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As FDA approves 'pink Viagra' for women, controversy persists

As FDA approves 'pink Viagra' for women, controversy persists
flibanserin, will be sold under the brand name Addyi, also known as "pink Viagra." The drugmaker expects it will be available beginning in mid-October. (Allen G. Breed / Associated Press)

After clearing the way for Viagra and more than two dozen other treatments to enhance the sex lives of men, the U.S. Food and Drug Administration on Tuesday gave its blessing to the first medication designed to increase sexual desire in women.

The FDA's approval of flibanserin, often known by the nickname "pink Viagra," reverses two earlier rejections of the pill as a treatment for hypoactive sexual desire disorder, or HSDD. The decision follows a public campaign challenging the agency to close a widening gap between the number of drugs available for men's sexual health and those available to women.

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The approval of flibanserin, which will be marketed as Addyi, offers women distressed by their low sex drive a once-a-day salmon-colored pill. Clinical trials presented to the FDA showed that compared with pre-menopausal women who got a placebo, those who took flibanserin reported a modest but measurable rise in sexual desire and increased their number of "sexually satisfying encounters" by roughly one per month, from a median of two to three to between 2 1/2 and four.

In tests, the most common side effects of the drug included dizziness, sleepiness, nausea and fatigue. Addyi should be taken at bedtime to reduce these risks, the FDA said.

Researchers estimate that about 8.3% of women between 30 and 70 in the United States suffer distress from lack of sexual desire. The condition, only recently deemed a medical disorder, appears to peak between the ages of 40 and 60.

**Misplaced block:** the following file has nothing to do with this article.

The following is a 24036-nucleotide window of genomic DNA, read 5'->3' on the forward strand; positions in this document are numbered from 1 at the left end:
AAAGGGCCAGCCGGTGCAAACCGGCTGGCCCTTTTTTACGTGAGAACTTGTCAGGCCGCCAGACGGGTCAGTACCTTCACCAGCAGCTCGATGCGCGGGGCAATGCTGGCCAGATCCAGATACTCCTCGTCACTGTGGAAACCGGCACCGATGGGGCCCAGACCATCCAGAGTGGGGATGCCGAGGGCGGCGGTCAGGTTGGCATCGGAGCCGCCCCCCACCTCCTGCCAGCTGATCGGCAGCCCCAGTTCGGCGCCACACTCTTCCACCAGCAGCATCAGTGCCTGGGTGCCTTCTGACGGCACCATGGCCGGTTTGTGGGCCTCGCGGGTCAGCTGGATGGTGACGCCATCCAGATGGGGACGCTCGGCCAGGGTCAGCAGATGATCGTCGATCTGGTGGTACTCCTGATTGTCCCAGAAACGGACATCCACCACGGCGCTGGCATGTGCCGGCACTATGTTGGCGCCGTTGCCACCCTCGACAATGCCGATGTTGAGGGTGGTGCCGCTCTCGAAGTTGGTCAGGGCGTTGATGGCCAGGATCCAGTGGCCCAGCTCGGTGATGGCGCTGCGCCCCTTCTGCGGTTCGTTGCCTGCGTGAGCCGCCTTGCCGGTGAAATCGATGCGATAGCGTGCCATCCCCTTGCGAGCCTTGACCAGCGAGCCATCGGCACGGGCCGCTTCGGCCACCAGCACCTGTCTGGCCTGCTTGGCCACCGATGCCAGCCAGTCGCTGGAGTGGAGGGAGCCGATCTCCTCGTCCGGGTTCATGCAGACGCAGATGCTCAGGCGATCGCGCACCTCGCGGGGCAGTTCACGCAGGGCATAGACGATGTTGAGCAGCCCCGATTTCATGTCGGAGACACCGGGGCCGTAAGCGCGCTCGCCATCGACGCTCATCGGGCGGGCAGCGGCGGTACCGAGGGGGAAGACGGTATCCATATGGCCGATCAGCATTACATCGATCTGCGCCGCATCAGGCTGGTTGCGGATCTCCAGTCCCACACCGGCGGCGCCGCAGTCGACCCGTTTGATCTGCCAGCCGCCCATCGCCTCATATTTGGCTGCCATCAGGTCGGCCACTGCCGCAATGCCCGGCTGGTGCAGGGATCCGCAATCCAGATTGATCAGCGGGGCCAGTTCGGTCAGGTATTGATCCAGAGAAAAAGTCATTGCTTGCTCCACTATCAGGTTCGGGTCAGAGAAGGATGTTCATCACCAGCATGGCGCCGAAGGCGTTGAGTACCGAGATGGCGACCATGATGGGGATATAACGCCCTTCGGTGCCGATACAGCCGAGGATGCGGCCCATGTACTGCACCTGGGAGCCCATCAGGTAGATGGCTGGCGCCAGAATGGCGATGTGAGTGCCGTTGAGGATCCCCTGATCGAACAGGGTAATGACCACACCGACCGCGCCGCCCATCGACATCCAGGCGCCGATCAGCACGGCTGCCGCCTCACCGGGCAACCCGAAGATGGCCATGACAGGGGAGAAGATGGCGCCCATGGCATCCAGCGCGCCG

Though many of those women may seek prescriptions for Addyi, the FDA said the drug could be marketed as safe and effective only for patients who had not yet reached menopause. For most women, that happens when they are in their late 40s or early 50s. However, once a drug wins FDA approval, doctors are free to prescribe it to patients as they see fit.

Addyi acts to increase the activity of the neurochemical serotonin in the brain. It was initially developed as an antidepressant, then abandoned by the German drug company Boehringer Ingelheim for lack of effectiveness. The mechanism by which the drug improves female sexual desire — a hugely complex confluence of hormones, mood, circumstance and physiology — is not known.

Sprout Pharmaceuticals, which bought the rights to flibanserin in 2011, said it planned to make Addyi available to patients starting in mid-October. Gynecologists are expected to be the main prescribers, but it could also by offered by primary care physicians and mental health professionals who specialize in sexual health.

Cindy Whitehead, chief executive of the Raleigh, N.C., company, said Addyi would be priced so that women with insurance coverage could get a one-month supply with a copayment of between $30 and $75 per month. That would make the drug as financially accessible to women as most erectile dysfunction drugs are to men, she said.

Sprout's bid to get flibanserin approved on its third try has stirred controversy and debate among doctors, feminist groups, consumer advocates and researchers specializing in female sexuality.

A campaign called "Even the Score" has charged that gender bias at the FDA has left women with sexual problems stranded, while 26 products for men have been waved through the approval process since Viagra was approved in 1998. The lobbying campaign was launched and largely funded by Sprout but joined by many women's health advocates and consumer groups who got members of Congress to send the FDA letters in support of the drug.